New Interconnect Technology for Modern Soldier Systems

Qwik Connect

medical conditions—caused by excessive loads—have become more common throughout the military services. Now in the aftermath of Afghanistan and Iraq, there is a renewed effort to reduce loads—particularly in the development and use of centralized battery packs, integrated, multiport power hubs and interconnect cabling that allow soldiers to run devices off one rechargeable lithium-ion cell. In addition, researchers have increasingly focused on improving lithium-ion technology itself. Organizations like the US Army Research Laboratory have made significant gains in lithium-ion technology. One

and networking capabilities. The aim is not only to revolutionize how troops speak to each other but also how voice, location and data is transmitted through integrated warfighter information networks.

Iraq and Afghanistan have demonstrated soldiers must remain networked at all times to maintain tactical effectiveness and agility. The US military, for instance, is completely overhauling its information sharing capabilities for dismounted troops under a program called Nett Warrior. The aim is to mimic the simplicity and capacity of commercial networks, but retain the encryption needed for modern military operations. This “network centric” approach emphasizes the need to connect, or network, different technologies to enable greater data sharing and battlefield awareness. It is the “digital backbone” for any 21st century soldier. Nett Warrior will allow soldiers to securely share pictures, text messages and transmit location data across the network using an off-the-shelf (OTS) smartphone and software-defined radio. The core of this is the single channel AN/PRC-154 Rifleman Radio - made by General Dynamics C4 Systems and Thales - that transmits voice and data simultaneously using the Soldier Radio Waveform. Information from each device is also sent higher up the chain of command so commanders have a real-time picture of the battlefield. Along with OTS smartphone hardware, military and industry are also focusing on developing soldier-focused software applications (or apps). It’s not so much the future, but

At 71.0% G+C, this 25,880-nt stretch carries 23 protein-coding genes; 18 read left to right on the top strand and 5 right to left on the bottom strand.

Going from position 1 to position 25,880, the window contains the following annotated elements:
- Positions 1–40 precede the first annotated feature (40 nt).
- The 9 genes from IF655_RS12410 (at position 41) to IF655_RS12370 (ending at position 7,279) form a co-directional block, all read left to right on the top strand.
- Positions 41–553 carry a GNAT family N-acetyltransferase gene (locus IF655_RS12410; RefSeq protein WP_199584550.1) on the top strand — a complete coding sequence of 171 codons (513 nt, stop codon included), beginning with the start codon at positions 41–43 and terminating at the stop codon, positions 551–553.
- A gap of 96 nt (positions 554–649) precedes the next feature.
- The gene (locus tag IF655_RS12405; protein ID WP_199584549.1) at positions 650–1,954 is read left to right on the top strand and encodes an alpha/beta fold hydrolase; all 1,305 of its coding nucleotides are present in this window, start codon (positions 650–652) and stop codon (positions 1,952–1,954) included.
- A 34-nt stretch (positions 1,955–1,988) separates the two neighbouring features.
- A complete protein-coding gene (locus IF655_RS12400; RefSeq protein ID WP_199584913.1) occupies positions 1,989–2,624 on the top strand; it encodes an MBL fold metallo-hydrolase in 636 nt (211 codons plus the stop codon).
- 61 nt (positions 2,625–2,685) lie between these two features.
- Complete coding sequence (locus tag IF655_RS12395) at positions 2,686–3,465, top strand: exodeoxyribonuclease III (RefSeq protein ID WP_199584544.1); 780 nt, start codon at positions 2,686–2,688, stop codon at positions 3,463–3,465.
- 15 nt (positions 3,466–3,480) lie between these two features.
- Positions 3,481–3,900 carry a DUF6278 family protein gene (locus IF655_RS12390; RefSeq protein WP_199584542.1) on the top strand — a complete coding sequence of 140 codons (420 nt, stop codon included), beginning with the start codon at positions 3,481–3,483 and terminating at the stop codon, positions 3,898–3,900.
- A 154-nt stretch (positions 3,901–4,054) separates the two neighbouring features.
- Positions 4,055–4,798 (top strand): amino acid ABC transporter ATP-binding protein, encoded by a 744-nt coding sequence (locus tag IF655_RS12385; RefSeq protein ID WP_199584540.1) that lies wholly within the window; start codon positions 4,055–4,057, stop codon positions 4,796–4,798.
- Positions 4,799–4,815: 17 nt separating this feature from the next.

of the most important developments has been the improvement in power output. Current lithium-ion batteries operate around the 3.6V-4.2V range but an improved

understanding of the interface between a battery’s cathode and electrolyte means 5V may soon be possible. Ultimately, that means batteries will last much longer and fewer spares will be necessary. Glenair has also been at the forefront of soldier power

management and weight saving work. Small form factor connectors, such as Mighty Mouse and now SuperFly have enabled integrated power system manufacturers to reduce the footprint of power equipment below what would otherwise have been possible. Glenair innovations in wire and cabling—such as

conductive materials woven directly into webbing—has also contributed to reductions in power management system size and weight.

keeping up with the rapid pace of technological change in the commercial sector. Soldiers are often frustrated their military communications gear doesn’t reflect the capabilities of their personal cellphones or tablets. US agency DARPA is working to revolutionize acquisition and

TACTICAL COMMUNICATIONS AND NETWORKING It is a universal motto among soldiers: “no comms, no bombs.” Those four words sum up the vital contribution communication systems play on the modern battlefield. After a decade of conflict in Iraq and Afghanistan, many Western armies are now focusing on upgrading their communication

soldier capabilities through its Transformative Apps (TransApp) program. The idea is to create a military-style “App Store” where applications of all varieties

Qwik Connect n January 2015


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